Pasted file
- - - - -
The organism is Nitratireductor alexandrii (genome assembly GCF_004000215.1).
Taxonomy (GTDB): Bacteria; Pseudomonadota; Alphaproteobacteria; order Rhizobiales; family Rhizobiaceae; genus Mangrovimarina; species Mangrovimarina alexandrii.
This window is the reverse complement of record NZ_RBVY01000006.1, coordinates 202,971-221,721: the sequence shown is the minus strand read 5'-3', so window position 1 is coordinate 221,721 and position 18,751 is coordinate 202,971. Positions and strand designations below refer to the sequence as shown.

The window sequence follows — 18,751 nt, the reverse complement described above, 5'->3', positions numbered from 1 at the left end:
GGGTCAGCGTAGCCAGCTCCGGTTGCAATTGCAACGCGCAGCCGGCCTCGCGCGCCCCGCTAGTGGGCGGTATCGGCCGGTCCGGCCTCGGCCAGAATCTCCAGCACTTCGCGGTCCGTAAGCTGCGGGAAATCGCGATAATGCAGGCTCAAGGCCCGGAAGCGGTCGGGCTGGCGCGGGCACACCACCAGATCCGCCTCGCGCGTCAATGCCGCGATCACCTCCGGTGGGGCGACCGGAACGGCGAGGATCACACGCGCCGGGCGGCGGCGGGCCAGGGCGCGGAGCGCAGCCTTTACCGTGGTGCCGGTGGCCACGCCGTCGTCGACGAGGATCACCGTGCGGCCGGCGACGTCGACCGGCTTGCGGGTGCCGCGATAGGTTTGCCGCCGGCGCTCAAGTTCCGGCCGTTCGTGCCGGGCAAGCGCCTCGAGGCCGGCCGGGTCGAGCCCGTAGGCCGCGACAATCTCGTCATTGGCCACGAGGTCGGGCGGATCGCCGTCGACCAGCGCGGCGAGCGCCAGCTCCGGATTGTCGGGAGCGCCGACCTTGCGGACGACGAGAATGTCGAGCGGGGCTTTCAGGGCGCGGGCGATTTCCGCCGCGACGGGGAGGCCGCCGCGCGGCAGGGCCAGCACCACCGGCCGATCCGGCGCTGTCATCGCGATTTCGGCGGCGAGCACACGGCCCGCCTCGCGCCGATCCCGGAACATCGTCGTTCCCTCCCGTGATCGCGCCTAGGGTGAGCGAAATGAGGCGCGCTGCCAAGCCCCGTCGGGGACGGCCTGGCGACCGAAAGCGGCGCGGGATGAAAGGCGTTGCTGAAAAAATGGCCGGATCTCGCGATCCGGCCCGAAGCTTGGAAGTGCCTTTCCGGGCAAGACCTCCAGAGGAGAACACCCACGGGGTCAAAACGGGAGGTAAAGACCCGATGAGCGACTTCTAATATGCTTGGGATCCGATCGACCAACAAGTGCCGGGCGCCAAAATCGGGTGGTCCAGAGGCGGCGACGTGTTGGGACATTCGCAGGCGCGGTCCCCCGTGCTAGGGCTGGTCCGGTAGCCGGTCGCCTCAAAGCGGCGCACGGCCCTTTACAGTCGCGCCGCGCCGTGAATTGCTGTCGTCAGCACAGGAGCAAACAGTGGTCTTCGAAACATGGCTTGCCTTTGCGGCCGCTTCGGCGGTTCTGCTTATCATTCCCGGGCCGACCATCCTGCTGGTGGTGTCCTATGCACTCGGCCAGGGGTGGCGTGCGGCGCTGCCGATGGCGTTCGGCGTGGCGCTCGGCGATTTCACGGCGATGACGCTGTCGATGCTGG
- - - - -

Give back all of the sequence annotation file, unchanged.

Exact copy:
The organism is Nitratireductor alexandrii (genome assembly GCF_004000215.1).
Taxonomy (GTDB): Bacteria; Pseudomonadota; Alphaproteobacteria; order Rhizobiales; family Rhizobiaceae; genus Mangrovimarina; species Mangrovimarina alexandrii.
This window is the reverse complement of record NZ_RBVY01000006.1, coordinates 202,971-221,721: the sequence shown is the minus strand read 5'-3', so window position 1 is coordinate 221,721 and position 18,751 is coordinate 202,971. Positions and strand designations below refer to the sequence as shown.

The window sequence follows — 18,751 nt, the reverse complement described above, 5'->3', positions numbered from 1 at the left end:
GGGTCAGCGTAGCCAGCTCCGGTTGCAATTGCAACGCGCAGCCGGCCTCGCGCGCCCCGCTAGTGGGCGGTATCGGCCGGTCCGGCCTCGGCCAGAATCTCCAGCACTTCGCGGTCCGTAAGCTGCGGGAAATCGCGATAATGCAGGCTCAAGGCCCGGAAGCGGTCGGGCTGGCGCGGGCACACCACCAGATCCGCCTCGCGCGTCAATGCCGCGATCACCTCCGGTGGGGCGACCGGAACGGCGAGGATCACACGCGCCGGGCGGCGGCGGGCCAGGGCGCGGAGCGCAGCCTTTACCGTGGTGCCGGTGGCCACGCCGTCGTCGACGAGGATCACCGTGCGGCCGGCGACGTCGACCGGCTTGCGGGTGCCGCGATAGGTTTGCCGCCGGCGCTCAAGTTCCGGCCGTTCGTGCCGGGCAAGCGCCTCGAGGCCGGCCGGGTCGAGCCCGTAGGCCGCGACAATCTCGTCATTGGCCACGAGGTCGGGCGGATCGCCGTCGACCAGCGCGGCGAGCGCCAGCTCCGGATTGTCGGGAGCGCCGACCTTGCGGACGACGAGAATGTCGAGCGGGGCTTTCAGGGCGCGGGCGATTTCCGCCGCGACGGGGAGGCCGCCGCGCGGCAGGGCCAGCACCACCGGCCGATCCGGCGCTGTCATCGCGATTTCGGCGGCGAGCACACGGCCCGCCTCGCGCCGATCCCGGAACATCGTCGTTCCCTCCCGTGATCGCGCCTAGGGTGAGCGAAATGAGGCGCGCTGCCAAGCCCCGTCGGGGACGGCCTGGCGACCGAAAGCGGCGCGGGATGAAAGGCGTTGCTGAAAAAATGGCCGGATCTCGCGATCCGGCCCGAAGCTTGGAAGTGCCTTTCCGGGCAAGACCTCCAGAGGAGAACACCCACGGGGTCAAAACGGGAGGTAAAGACCCGATGAGCGACTTCTAATATGCTTGGGATCCGATCGACCAACAAGTGCCGGGCGCCAAAATCGGGTGGTCCAGAGGCGGCGACGTGTTGGGACATTCGCAGGCGCGGTCCCCCGTGCTAGGGCTGGTCCGGTAGCCGGTCGCCTCAAAGCGGCGCACGGCCCTTTACAGTCGCGCCGCGCCGTGAATTGCTGTCGTCAGCACAGGAGCAAACAGTGGTCTTCGAAACATGGCTTGCCTTTGCGGCCGCTTCGGCGGTTCTGCTTATCATTCCCGGGCCGACCATCCTGCTGGTGGTGTCCTATGCACTCGGCCAGGGGTGGCGTGCGGCGCTGCCGATGGCGTTCGGCGTGGCGCTCGGCGATTTCACGGCGATGACGCTGTCGATGCTGG